Looking For a Few Good Muslims
Philip Jenkins is Distinguished Professor of History and Religious Studies at Penn State University and the author of God’s Continent: Christianity, Islam, and Europe’s Religious Crisis. Check out his past posts on this blog by clicking here. In the post below Jenkins reflects on the Lancaster House conference on “Islam and Muslims in the World Today.”
The angelic-faced cleric looked bemused as the police guard insisted that he could not be admitted to 10 Downing Street without photo identification. “But I am a mufti!” he said, puzzled. “We do not carry identification. In Bosnia, everyone knows we are muftis”. Eventually, though, he did produce a passport that allowed him into his arranged breakfast meeting with Tony Blair, and later to participation in last month’s Lancaster House conference on “Islam and Muslims in the World Today”. He would be a key player in an event billed as a platform for the authentic voices of a faith often hijacked by extremists, and it went far to meeting its goal. It certainly produced some startling declarations for anyone used to hearing the familiar ravings from the jihadist imams, in Londonistan and elsewhere. And the meeting might represent a plausible new strategy for European governments trying to accommodate a Muslim minority now making up four or five percent of their populations, and growing.
The Lancaster House setting itself suggests the high profile nature of the gathering. This is where successive British governments have held their blue riband conferences through the years, where for instance they negotiated the independence of Nigeria and Zimbabwe (alright, that last is not a hopeful precedent). Besides Tony Blair, Gordon Brown was present as heir-apparent to Downing Street, as was Conservative leader David Cameron, while the Prince of Wales gave a pre-recorded welcome that went well beyond diplomatic niceties. So personally interested is the Prince in Islam as to give rise to semi-serious mutterings over the years that he was considering conversion, though the Crown seems safely in Christian hands for the foreseeable future.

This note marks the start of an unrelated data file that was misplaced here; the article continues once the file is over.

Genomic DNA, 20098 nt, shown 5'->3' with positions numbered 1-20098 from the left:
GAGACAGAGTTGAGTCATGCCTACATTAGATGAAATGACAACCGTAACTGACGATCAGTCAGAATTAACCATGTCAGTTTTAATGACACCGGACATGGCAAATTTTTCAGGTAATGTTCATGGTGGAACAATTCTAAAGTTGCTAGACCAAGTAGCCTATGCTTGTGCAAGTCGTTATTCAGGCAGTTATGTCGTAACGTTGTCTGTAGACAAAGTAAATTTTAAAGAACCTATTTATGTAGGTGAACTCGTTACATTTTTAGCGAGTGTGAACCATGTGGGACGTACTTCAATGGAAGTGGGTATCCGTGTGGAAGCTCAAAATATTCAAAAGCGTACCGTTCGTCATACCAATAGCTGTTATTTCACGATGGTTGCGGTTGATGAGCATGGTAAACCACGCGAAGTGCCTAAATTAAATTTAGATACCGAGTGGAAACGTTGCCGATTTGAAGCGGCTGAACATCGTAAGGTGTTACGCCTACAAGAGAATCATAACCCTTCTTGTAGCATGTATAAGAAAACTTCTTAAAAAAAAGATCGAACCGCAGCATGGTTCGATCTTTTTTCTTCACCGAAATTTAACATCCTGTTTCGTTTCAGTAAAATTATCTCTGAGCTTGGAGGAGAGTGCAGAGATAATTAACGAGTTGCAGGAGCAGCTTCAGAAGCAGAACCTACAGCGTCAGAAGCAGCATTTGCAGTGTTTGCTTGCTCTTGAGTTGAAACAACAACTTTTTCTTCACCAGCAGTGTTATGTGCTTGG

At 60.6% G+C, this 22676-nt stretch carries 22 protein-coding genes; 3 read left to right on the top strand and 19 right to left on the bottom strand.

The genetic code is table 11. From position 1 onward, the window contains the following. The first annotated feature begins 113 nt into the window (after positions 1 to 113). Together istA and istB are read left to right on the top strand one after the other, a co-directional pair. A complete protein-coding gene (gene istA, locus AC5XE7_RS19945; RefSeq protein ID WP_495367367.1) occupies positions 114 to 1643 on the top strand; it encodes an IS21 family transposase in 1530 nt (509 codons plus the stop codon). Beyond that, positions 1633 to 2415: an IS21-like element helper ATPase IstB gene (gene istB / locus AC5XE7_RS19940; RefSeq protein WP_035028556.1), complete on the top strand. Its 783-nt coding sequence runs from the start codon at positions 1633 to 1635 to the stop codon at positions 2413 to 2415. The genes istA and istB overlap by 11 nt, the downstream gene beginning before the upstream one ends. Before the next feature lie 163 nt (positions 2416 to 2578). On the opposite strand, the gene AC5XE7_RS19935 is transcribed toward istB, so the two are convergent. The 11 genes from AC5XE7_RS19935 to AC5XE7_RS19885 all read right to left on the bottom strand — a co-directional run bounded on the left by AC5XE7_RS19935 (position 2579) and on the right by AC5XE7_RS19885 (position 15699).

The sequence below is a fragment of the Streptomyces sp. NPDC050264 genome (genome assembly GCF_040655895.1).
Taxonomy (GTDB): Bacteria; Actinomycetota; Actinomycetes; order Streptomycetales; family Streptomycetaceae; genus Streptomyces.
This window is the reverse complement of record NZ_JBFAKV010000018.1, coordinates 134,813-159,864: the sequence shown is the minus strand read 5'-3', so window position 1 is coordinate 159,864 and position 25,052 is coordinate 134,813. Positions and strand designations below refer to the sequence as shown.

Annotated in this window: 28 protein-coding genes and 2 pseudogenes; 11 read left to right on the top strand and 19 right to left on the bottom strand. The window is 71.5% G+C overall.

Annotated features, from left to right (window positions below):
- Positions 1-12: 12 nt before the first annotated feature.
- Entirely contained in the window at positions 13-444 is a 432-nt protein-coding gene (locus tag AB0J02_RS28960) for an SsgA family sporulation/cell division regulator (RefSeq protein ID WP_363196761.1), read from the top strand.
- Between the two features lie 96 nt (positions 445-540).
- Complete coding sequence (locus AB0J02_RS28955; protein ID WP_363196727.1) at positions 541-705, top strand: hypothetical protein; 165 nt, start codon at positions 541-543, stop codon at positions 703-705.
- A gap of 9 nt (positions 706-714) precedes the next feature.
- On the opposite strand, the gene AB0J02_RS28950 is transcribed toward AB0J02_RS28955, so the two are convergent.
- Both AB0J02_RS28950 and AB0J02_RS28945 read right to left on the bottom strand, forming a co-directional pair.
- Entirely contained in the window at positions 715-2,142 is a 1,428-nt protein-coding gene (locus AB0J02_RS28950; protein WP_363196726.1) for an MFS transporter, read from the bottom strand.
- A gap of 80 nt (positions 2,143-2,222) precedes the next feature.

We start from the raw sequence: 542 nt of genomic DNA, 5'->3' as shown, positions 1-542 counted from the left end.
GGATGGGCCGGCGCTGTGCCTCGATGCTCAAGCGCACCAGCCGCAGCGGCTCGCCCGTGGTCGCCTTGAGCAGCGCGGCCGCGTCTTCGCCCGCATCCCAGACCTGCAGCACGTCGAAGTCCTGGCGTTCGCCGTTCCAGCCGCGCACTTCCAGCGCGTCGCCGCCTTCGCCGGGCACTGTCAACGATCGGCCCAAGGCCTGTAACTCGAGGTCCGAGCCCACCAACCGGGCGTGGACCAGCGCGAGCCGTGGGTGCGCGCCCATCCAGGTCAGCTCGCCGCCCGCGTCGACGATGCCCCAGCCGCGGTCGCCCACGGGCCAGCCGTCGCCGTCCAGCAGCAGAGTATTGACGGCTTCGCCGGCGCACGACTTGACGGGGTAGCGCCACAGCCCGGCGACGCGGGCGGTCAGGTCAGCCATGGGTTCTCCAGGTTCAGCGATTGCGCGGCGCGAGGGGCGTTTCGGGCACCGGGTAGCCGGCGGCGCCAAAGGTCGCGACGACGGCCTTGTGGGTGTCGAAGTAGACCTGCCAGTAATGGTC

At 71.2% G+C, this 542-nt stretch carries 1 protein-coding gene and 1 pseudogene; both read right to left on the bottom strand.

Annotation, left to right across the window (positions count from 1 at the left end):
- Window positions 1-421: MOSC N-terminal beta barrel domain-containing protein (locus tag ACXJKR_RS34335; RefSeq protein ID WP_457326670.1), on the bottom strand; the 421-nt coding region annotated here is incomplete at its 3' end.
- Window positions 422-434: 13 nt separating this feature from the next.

Blair likewise, only a few weeks from standing down as Prime Minister, showed real personal interest in the event that will be one of his last achievements in office. He devoted significant time to meeting participants and to delivering a lengthy speech, in which he showed a concern with Islamic matters that impressed many Muslim participants. Obviously, he wants to prevent any recurrence of the kind of terrorism that erupted on July 7, 2005, and has come close to repetition on several subsequent occasions. As he looks back on his term in office, he may well regard the Islamist upsurge as the gravest single feature of his time in office, a blemish on his record even more conspicuous than the Iraq war.
More to the point, Blair cares personally about religious matters in general. He thinks a great deal about issues of faith, and we have known for years that he will officially come out of the closet as a Roman Catholic very shortly after leaving Number Ten. Interestingly, the other Cabinet minister present at his side was Ruth Kelly, Secretary of State for Communities and Local Government, but also a prominent lay Catholic, and a member of Opus Dei. This religious context is not just a piece of biographical trivia, but rather suggests the underlying strategy shaping the event. Instead of the conventional politically-based distinction between moderates and extremists, Blair and his academic advisers are seeking to identify authentically religious and even mystical strands of Islam that have been overwhelmed by the Islamist expansion over the past four decades, and to develop them as alternative voices, as promising partners for negotiation and cooperation. Instead of secular governments speaking to clerical leaders, religion will speak peace to religion, faith to faith – or such is the hope.
Accordingly, the speakers and participants were chosen to emphasize those regions of the Islamic world where Islamist or Wahhabi ideas were traditionally weak, which have their strong local traditions. Hence the presence of the Bosnian Grand Mufti, Mustafa Ceric, or Yenny Zannuba Wahid, daughter of the former Indonesian President, or of Emine Bozkurt, a feminist Dutch MEP of Turkish origins. The stress on the diversity of Islam also helps explain the attendance by Egypt’s Grand Mufti, Shaykh Ali Gomaa, who represents one of the most ancient and distinguished spiritual traditions of Islam, and who has no time for upstart fanatics like the Wahhabis and their Pakistani counterparts. His speech was uncompromising. He condemned “blatant acts of aggressions” like the 7/7 attacks, and condemned the idea that any unqualified idiot could issue fatwas justifying violence. He spurned the view that Islam prescribed any particular form of government, especially the Caliphate, which was a device that worked well in a particular time and place. Liberal democracy, in fact, did an excellent job of asserting Islamic values, and in creating a faith that is “authentic, contemporary, moderate and tolerant.” And while this might be the sort of tailored message that a London audience would want to hear, this is a man who has also in Egypt publicly declared the legitimacy of electing a woman president, and has tried to prevent the publication of the Protocols of the Elders of Zion.